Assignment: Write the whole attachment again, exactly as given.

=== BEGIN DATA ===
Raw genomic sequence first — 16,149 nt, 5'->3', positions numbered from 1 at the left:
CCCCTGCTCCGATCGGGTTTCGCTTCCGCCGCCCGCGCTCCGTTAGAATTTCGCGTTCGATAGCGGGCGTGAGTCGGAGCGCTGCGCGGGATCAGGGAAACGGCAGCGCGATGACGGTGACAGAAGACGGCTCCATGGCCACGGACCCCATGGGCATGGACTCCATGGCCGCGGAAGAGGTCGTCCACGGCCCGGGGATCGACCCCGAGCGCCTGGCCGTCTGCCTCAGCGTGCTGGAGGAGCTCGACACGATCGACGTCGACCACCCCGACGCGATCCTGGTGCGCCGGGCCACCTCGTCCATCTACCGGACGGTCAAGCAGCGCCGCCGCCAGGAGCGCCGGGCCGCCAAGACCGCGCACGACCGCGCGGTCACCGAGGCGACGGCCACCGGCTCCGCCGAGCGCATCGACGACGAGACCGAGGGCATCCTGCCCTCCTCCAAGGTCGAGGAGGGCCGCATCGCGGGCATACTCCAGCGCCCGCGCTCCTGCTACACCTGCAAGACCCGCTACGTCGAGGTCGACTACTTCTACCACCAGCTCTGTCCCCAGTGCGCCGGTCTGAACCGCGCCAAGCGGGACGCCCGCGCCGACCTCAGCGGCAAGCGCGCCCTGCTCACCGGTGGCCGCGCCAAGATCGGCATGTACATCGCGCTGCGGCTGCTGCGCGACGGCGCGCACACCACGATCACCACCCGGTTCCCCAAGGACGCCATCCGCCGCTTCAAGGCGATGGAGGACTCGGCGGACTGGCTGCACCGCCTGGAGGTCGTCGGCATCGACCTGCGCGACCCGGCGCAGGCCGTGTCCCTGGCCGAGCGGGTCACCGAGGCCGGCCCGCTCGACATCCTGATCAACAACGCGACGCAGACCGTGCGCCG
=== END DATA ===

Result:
Raw genomic sequence first — 16,149 nt, 5'->3', positions numbered from 1 at the left:
CCCCTGCTCCGATCGGGTTTCGCTTCCGCCGCCCGCGCTCCGTTAGAATTTCGCGTTCGATAGCGGGCGTGAGTCGGAGCGCTGCGCGGGATCAGGGAAACGGCAGCGCGATGACGGTGACAGAAGACGGCTCCATGGCCACGGACCCCATGGGCATGGACTCCATGGCCGCGGAAGAGGTCGTCCACGGCCCGGGGATCGACCCCGAGCGCCTGGCCGTCTGCCTCAGCGTGCTGGAGGAGCTCGACACGATCGACGTCGACCACCCCGACGCGATCCTGGTGCGCCGGGCCACCTCGTCCATCTACCGGACGGTCAAGCAGCGCCGCCGCCAGGAGCGCCGGGCCGCCAAGACCGCGCACGACCGCGCGGTCACCGAGGCGACGGCCACCGGCTCCGCCGAGCGCATCGACGACGAGACCGAGGGCATCCTGCCCTCCTCCAAGGTCGAGGAGGGCCGCATCGCGGGCATACTCCAGCGCCCGCGCTCCTGCTACACCTGCAAGACCCGCTACGTCGAGGTCGACTACTTCTACCACCAGCTCTGTCCCCAGTGCGCCGGTCTGAACCGCGCCAAGCGGGACGCCCGCGCCGACCTCAGCGGCAAGCGCGCCCTGCTCACCGGTGGCCGCGCCAAGATCGGCATGTACATCGCGCTGCGGCTGCTGCGCGACGGCGCGCACACCACGATCACCACCCGGTTCCCCAAGGACGCCATCCGCCGCTTCAAGGCGATGGAGGACTCGGCGGACTGGCTGCACCGCCTGGAGGTCGTCGGCATCGACCTGCGCGACCCGGCGCAGGCCGTGTCCCTGGCCGAGCGGGTCACCGAGGCCGGCCCGCTCGACATCCTGATCAACAACGCGACGCAGACCGTGCGCCG